Since the Chinese shed the Mao caps and started riding different colored bicycles, I too have opened up to the complexity of color. I still embrace random curiosity, but to work consistently, I want to see how the pieces fit together. I want the people I photograph to feel comfortable, to reveal themselves and their stories that I can understand a little better now. After 25 years of photographing in China, I still need time and want to know where I’m headed.

Mark Leong recently photographed a story about Nagaland for National Geographic. In China, he has ridden the same black one-speed bicycle since the mid-1990s. Appropriately, its brand name is Yongjiu (永久), which means “forever.” See more of his work on his website and Instagram.

There are 19 Comments. Add Yours.

  1. jose chavez
    October 6, 2015


  2. Matthew C. J. Rudolph
    October 6, 2015

    The line between appeal and caricature or pandering is so hard. Mark’s work for The New Yorker first showed me he could walk that line. Esthetically and from my own taste, I feel more power in his black and white work.

  3. zoey shaw
    September 30, 2015

    are you mark?

  4. Ann Churchill
    September 29, 2015

    I was there when you were,Dec.1989 in Beijing. I felt like the only westerner. I remember Army guy trying to run me over on my bike, and laughing. Everything was covered in black dust from the coal smoke.The neighborhoods were maze-like warrens.Everybody was on bikes.The restaurant you photographed was like one I went to a lot. Great photos.

  5. michael reynolds
    September 28, 2015

    Wonderdul article. Thanks for taking the time to sit down with me Mark and offer some tips when I was starting my career in 2001, in Beijing. Glad to see your success.

  6. Chris Barclay
    September 27, 2015

    Beautiful work! Makes me long for Yangshuo in the early ’90s. Nowadays it’s so challenging to offer visitors to Yangshuo peace and quiet. Please stop by and stay next time at the Yangshuo Mountain Retreat or Yangshuo Village Inn. Looking forward to your next series on China.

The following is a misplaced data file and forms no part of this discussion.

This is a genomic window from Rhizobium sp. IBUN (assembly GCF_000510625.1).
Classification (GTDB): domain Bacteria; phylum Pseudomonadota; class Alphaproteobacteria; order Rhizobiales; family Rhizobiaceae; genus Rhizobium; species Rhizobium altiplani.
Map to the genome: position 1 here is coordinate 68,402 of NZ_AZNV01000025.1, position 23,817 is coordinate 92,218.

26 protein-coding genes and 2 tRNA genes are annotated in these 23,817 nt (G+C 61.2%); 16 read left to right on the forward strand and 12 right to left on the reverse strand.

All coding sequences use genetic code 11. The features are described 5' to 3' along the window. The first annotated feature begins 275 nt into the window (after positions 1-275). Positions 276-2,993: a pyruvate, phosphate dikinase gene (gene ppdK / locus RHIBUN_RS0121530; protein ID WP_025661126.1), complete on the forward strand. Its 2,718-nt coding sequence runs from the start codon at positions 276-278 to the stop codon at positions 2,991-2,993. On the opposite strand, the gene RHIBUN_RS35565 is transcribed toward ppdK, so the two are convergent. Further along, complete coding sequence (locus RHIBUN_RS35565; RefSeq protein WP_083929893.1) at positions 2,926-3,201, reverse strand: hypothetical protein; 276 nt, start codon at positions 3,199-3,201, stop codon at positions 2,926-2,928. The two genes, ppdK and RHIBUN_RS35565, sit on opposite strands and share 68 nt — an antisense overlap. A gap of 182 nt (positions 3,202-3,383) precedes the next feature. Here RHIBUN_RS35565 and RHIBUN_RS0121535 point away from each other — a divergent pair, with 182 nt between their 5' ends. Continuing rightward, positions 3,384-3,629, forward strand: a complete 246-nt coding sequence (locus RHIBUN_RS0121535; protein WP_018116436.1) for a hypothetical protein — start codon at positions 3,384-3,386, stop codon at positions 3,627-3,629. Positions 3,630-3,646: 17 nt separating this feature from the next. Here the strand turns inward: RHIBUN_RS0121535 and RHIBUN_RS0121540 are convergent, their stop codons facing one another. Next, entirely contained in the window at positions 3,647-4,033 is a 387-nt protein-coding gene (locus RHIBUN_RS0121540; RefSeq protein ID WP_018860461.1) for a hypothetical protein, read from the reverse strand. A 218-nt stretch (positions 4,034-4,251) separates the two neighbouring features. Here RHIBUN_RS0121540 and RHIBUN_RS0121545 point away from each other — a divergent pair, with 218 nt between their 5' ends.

7. Sean
    September 26, 2015

    Beautif piece Mark, and wonderful, enquiringly black and white photos. Thanks for writing this and showing your images.

  8. Dylan roberts
    September 26, 2015

    And to think that in spring of 1989, Nasty and I were drinking 10 cent beer in Guangzhou and saying, we have to warn Leong, he’s going to hate it here :). Lovely piece.

  9. Adam Hochschild
    September 26, 2015

    These are wonderful pictures, Mark. A journey in time, geography and technology, seen with a humanist’s eye. Is there another book in the works? I hope so!

  10. Brett Patching
    September 25, 2015

    Great article. Thanks Mark!

  11. Vivian Keys
    September 25, 2015

    When I gave you the crash course in Guangzhou I never in my wildest dreams thought that one day I’d be reading your article sitting in my home in Los Gatos while you are in Beijing. How amazing life happens.

    For the record your Chinese in 1989 was very impressive (your talent, not my credit). People referred to you as “the talk guy spoke Mandarin”. They did not see you as a foreigner.

  12. cactustweeter
    September 24, 2015

    Amazing piece. Thanks for sharing.

  13. Alan Kahn
    September 24, 2015

    Mark is the best contemporary photographer of China, hands down! His work spans everything that one needs to feel the unique juxtapositions that are the essense of this ultra-complex society. Mark’s camera always cuts through, making us the profoundly fortunate recepients of his mastery.

  14. Caroline
    September 24, 2015

    my daughter is adopted from Yongning SWI in Guangxi. Thank you for sharing these.

  15. Silas S
    September 24, 2015

    Nice to know more about your country and your story…

  16. Susie Ellis
    September 24, 2015

    Thank you for sharing your memories and your black and white pictures . I feel black and white film shows an art not seen in color film,.

  17. Steven S. Tung
    September 24, 2015

    Very nice! I’m receiving my iPhone 6s tomorrow and I’m very encouraged by your photos looking so good!

  18. PhilBoogie
    September 24, 2015

    “f/8 and be there”

  19. Christopher Hernandez
    September 24, 2015

    Great story! It;s cool how time and technology changes the world and our all important photos. Fabulous piece!! :))